The last presidential elections in Venezuela might have been free and fair, but it's increasingly unlikely that its next one will be. President Hugo Chavez has apparently taken his victory as a mandate to impose an authoritarian socialism on his nation that looks frighteningly like the model created by his idol, Cuba's Fidel Castro.
After his reelection, he announced plans to merge his coalition of allied parties — effectively creating a one-party state — and to pursue a constitutional amendment ending presidential term limits, meaning he could run indefinitely.
If his drive to consolidate power over the media, the telecommunications industry and other sectors succeeds, by the time his term expires it may no longer be possible to hold a free election in Venezuela.
Chavez seems intent on destroying Venezuela's civil society. He already controls all three branches of government, with all 167 seats of Congress held by lawmakers allied to Chavez and with the Supreme Court stacked with loyalists.
Now Chavez is setting his sights on a critical barrier to totalitarianism: the independent media. A country without an independent media, judiciary or legislature is by nobody's definition a democracy.
Venezuela's people may just have succeeded in voting themselves out of power.
Last week, he shut down Radio Caracas Television (RCTV), an independent television station. The closing so far has provoked several days of street demonstrations. Dozens of protesters have been hauled off to jail.
Many of them have little enthusiasm for RCTV itself. But they feared that Chavez meant to close any and all of Venezuela's remaining independent media.
RCTV has been highly critical of his regime. His justification was a law passed in 2004 that allows for non-renewal of a broadcast license if its holder is guilty of such things as promoting disruption of public order or endangering national security. RCTV's crime, apparently, was to celebrate the botched coup attempt against Chavez in 2002.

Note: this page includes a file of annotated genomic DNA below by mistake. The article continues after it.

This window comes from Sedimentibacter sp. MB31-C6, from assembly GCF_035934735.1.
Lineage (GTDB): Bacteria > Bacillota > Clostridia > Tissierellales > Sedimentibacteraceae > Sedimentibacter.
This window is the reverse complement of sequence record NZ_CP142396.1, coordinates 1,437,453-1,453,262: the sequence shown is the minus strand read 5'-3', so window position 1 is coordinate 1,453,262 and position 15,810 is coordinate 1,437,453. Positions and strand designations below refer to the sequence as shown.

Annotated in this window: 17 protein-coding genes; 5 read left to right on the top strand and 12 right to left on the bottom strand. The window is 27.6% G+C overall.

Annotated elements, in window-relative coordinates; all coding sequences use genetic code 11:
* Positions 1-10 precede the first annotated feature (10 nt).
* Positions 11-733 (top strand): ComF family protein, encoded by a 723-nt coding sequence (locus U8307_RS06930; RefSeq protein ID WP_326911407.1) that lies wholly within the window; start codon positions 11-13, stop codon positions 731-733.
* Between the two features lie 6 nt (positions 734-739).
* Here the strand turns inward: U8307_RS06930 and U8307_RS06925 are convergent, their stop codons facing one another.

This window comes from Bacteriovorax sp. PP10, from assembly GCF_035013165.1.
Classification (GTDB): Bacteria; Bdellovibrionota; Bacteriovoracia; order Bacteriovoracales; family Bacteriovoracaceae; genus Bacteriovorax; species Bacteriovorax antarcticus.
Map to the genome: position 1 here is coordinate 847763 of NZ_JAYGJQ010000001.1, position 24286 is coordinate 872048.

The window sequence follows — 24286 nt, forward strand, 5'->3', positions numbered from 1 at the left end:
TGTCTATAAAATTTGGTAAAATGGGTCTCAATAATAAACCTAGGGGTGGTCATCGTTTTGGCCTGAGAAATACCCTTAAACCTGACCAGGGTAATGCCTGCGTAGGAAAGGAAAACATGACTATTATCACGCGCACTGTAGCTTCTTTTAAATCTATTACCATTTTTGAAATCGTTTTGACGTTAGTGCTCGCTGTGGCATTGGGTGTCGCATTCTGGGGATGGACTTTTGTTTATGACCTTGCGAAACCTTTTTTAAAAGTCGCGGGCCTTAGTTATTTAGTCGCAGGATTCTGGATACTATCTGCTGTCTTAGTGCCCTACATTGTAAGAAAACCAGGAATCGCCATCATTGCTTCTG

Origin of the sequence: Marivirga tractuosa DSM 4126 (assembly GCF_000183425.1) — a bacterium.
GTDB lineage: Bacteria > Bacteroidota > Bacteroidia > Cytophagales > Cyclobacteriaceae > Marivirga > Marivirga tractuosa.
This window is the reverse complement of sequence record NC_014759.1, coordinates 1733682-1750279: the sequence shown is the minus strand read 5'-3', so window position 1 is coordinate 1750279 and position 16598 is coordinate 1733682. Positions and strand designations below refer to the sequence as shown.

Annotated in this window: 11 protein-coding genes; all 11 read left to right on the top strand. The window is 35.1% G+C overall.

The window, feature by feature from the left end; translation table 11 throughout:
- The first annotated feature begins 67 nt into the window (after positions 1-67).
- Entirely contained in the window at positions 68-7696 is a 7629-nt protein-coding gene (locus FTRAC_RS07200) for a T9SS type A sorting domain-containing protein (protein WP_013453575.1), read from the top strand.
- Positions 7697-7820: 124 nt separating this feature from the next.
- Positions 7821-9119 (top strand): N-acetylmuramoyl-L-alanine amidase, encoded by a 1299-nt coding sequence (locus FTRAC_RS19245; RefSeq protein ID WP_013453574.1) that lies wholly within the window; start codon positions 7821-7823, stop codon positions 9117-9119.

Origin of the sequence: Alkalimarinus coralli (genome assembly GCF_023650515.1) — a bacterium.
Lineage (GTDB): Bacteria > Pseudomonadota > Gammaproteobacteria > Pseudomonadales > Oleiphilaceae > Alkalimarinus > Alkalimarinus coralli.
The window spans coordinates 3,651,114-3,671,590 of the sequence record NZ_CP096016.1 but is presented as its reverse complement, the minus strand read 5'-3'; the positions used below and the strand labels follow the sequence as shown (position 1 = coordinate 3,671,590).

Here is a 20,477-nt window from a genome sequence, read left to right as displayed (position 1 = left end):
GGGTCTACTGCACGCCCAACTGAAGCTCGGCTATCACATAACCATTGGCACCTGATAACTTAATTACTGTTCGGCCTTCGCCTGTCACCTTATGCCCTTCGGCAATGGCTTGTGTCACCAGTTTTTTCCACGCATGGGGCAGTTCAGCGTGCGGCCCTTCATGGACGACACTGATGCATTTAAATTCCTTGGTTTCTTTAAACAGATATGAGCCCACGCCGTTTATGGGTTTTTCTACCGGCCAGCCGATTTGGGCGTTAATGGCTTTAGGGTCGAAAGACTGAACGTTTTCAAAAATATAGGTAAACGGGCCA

Though RCTV is just one of many opposition media outlets, Chavez has sent a chilling message to the rest that he can shut them down at any time.
Already, he has revised Venezuela's criminal code to impose penalties of up to 40 months in prison for expressing "disrespect" for the President or the government.
Any criticism of Chavez or his henchmen can now be interpreted as disrupting public order, and Venezuela also has passed harsh libel laws aimed at curbing "disrespect" of government officials.
Venezuela--once a seemingly secure democracy--is reverting to one-man rule of the most corrupt and primitive Latin American type.
What are the dangers to the US?
Chavez has aligned Venezuela with Iran and China, aided the Marxist insurgents against neighboring Colombia's elected government and attempted to destabilize fledgling democracies in Central America.
Will Venezuela open itself as a haven for extremists and insurgents? Will Chavez, having consolidated his power at home, now seek to export his so-called revolution? More seriously--will other ambitious politicians be inspired by Chavez's example to try to undermine democracy elsewhere in Latin America?
The answer to that last question will depend on how rapidly Chavez leads Venezuela to economic ruin. If oil prices stay high--and if Chavez manages his affairs henceforward with the same shrewdness he has managed them till now--he may be able to do a very great deal of damage indeed.